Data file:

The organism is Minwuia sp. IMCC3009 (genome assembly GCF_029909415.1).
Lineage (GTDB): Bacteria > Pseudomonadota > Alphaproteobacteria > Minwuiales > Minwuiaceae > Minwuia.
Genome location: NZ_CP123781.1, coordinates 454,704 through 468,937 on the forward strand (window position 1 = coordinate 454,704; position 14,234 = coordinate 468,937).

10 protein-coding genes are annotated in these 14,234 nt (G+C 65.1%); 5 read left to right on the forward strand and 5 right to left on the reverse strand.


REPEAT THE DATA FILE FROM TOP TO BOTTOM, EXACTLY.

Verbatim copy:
The organism is Minwuia sp. IMCC3009 (genome assembly GCF_029909415.1).
Lineage (GTDB): Bacteria > Pseudomonadota > Alphaproteobacteria > Minwuiales > Minwuiaceae > Minwuia.
Genome location: NZ_CP123781.1, coordinates 454,704 through 468,937 on the forward strand (window position 1 = coordinate 454,704; position 14,234 = coordinate 468,937).

10 protein-coding genes are annotated in these 14,234 nt (G+C 65.1%); 5 read left to right on the forward strand and 5 right to left on the reverse strand.